Shortly after, two bangs exploded and the shockwave jolted me backwards. That was the end of it. I gripped my rifle and waited for the helicopter. I became tired, numb and above all, my awareness was slipping away. The adrenaline was wearing off. Hughes had already stripped off Hayes's uniform to reveal his torso. It looked like minced meat, blood had covered the skin with slick red grime, while his cuts had exposed strings of muscle and moved with each of his breath. Hughes pulled out a white packet, ripping it in half and pouring it all over Hayes's wounds. The white powder made him hiss and gargle his blood.
"Sergeant, can you unfold the stretcher?" I gestured for three others to help me unfold it.
"Hayes, we're going to move you now. It'll hurt but just for a few minutes okay?" Hayes nodded slowly, his eyes fluttering.
"Fuck, he's slipping," Hughes wrote 'T2' with Hayes's blood on his cheek to denote the severity of the casualty.
"Bulldog One One, Bulldog Actual, where the fuck is that MEDEVAC?" Another bang was heard, and my left arm went numb.
"Five minutes," The reply came as I looked down at my left arm.
There was a sizeable cut on my bicep. Blood streamed down the grime riddled uniform and the red of the muscle gleamed in the sun. I grumbled, pulling out a roll of gauze while Hughes and Campbell attended to Hayes. I wrapped my arm around in gauze and forgot about it, Hayes was more important. A few minutes passed and there was no helicopter. The men were starting to get restless with a blanket of silence falling over the valley after the fighters dropped their bombs. I looked around to find the helicopters a place to land, the area was sloped and was not enough to support a twelve-ton twin rotor helicopter. The peak might and it wasn't far either.
"Charlie, get up on the slope and give me a place for the bird to land," Corporal Taylor nodded and signaled his men towards the top.
"Hey Sergeant," Griffin slowly groveled towards me.
"Yeah?" I whispered, looking at the mountains.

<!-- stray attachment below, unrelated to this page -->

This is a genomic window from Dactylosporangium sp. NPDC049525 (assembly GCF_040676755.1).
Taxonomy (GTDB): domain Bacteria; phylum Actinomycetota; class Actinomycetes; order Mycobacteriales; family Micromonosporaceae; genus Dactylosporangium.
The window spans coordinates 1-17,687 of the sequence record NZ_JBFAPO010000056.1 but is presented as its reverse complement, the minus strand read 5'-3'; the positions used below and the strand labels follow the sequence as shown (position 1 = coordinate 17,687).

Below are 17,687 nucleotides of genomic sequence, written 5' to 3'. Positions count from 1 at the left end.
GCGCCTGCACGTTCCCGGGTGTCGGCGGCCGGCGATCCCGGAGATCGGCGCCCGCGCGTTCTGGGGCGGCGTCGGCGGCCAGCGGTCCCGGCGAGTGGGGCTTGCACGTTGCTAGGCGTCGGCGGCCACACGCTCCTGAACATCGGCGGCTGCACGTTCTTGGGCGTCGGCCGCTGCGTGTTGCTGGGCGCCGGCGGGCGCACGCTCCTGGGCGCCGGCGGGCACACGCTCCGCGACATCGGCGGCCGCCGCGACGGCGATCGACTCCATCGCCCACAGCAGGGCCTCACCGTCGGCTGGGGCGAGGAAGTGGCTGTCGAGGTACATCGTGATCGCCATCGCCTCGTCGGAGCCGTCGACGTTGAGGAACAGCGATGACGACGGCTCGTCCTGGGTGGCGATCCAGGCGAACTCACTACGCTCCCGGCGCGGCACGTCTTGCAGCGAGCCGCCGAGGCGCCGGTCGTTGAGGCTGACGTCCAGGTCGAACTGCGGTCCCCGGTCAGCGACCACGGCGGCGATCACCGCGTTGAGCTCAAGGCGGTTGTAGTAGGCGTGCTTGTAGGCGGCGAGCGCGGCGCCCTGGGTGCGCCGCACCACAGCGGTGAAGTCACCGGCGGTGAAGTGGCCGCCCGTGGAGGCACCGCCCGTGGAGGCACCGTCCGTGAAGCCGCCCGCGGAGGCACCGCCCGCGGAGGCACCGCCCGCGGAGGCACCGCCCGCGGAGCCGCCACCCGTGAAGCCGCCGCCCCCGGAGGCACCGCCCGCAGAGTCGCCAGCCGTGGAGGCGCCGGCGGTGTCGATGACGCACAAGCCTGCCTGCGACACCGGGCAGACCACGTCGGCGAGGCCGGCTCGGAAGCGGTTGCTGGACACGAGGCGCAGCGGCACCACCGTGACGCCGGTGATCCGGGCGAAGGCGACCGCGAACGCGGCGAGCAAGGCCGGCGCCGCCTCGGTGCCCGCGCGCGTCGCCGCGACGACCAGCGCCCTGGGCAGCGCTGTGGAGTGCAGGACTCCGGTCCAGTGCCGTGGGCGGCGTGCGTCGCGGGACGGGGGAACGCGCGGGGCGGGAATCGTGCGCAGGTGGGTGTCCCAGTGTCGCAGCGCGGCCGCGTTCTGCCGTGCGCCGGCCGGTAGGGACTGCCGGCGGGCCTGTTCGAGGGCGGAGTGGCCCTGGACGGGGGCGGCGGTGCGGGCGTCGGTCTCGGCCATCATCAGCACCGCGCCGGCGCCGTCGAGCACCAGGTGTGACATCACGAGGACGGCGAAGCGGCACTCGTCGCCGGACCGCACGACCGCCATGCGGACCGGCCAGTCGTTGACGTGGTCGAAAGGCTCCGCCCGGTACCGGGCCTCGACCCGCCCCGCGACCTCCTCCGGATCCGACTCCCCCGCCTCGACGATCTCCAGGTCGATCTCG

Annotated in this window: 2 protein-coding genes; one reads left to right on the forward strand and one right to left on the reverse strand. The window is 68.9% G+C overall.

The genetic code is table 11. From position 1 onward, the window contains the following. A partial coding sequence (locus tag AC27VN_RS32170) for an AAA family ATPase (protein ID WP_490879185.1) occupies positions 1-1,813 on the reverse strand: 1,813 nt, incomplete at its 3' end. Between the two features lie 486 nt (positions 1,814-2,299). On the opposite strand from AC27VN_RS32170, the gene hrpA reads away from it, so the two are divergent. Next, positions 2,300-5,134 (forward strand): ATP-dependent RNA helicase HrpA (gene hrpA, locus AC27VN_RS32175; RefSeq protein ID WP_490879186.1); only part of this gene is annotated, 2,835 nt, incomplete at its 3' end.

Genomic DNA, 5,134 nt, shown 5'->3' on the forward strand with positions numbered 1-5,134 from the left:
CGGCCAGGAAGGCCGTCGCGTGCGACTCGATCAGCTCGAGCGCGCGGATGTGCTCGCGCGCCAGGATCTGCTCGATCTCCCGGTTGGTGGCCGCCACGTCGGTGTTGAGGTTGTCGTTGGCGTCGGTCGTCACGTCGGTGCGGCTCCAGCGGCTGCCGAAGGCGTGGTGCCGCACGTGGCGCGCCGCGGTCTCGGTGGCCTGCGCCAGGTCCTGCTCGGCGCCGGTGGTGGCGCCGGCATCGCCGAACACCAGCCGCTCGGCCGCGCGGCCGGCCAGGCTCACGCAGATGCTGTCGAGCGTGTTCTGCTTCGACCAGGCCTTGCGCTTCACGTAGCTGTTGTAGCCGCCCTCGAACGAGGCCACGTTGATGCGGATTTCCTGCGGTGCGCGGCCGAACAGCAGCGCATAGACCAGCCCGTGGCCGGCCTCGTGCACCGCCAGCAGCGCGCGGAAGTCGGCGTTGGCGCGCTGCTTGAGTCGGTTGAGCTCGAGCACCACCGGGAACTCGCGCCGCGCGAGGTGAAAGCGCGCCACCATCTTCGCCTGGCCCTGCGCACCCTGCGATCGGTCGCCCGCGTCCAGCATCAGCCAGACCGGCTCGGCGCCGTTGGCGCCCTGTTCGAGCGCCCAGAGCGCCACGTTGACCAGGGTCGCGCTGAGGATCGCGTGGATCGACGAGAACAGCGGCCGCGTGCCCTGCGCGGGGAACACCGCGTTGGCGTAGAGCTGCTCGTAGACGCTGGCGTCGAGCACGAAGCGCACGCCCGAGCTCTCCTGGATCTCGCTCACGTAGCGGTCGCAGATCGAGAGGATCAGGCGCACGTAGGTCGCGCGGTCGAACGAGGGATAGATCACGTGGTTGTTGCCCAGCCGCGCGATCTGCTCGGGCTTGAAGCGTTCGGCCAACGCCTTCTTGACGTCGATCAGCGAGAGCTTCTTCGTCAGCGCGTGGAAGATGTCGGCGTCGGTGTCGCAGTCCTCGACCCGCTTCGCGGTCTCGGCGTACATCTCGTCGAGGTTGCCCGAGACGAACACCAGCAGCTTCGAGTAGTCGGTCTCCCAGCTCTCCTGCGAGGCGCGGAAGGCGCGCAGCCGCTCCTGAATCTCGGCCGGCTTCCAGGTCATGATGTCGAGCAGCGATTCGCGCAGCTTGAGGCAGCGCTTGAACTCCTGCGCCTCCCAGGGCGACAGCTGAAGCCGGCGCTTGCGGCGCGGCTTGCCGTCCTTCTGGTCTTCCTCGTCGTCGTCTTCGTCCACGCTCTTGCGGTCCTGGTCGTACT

"I'm seeing some weird movements over the slope of the mountains," he had a death grip on his rifle's foregrip.
"You sure it's not just fatigue?" I asked, scanning the steep slope riddled with rocks.
"No it's not fatigue, I'm sure I saw white cloth with a back end of an RPG," I nodded and waited for Charlie to report.
"Okay, form a perimeter along that slope and tell me what you see. We'll keep contact by radio," still nothing from Charlie.
"Roger that. Bravo, let's move," the four men cautiously advanced on the slope with their rifles raised.
"Hey Sarge," one faint voice echoed down the ridge, I looked up to see Townsend on top of the peak waving both of his arms.
"The LZ's perfect!" he yelled as I was about to scream back.
"Contact!" Griffin reported, his squad's rifle exploding into volleys of crackles.
"Man down, man down," The radio crackled.
I looked back to see Townsend crumpling into the mountain, his black silhouette disappearing. Griffin was heavily engaged with the Taliban just right of me. Hayes needed to get up that hill and be grouped with Townsend. The sporadic cracks from the enemy's Warsaw Pact weapons signaled to me that they were close. I quickly ran over to Hughes who was trying to keep Hayes alive. Alpha had their weapons pointed towards Bravo to provide suppressive fire. I looked left to see one shape in the distance. His beard crusted with dust, turban dirtied by long days living with the ground and rusting RPG probably given to him by the CIA decades ago. My arms instinctively raised the rifle until the optics had lined up the single red dot against the tan of his head. I squeezed the trigger. Crack. His head exploded into a mist of red, the man falling forwards into the ground. The RPG in his hands detonating on impact probably from the twitch after his brain had severed connection with the muscles.
"Sergeant, the bird's here!" The radio crackled again.
"Alpha, get Hayes up to the peak," I ordered running forward and towards Bravo.
"My weapon fucking jammed!" one of the Marines from Bravo screamed.
"Fucking fix it!" I yelled back, seeing two of Alpha's boys helping Hughes and Campbell in lifting the stretcher.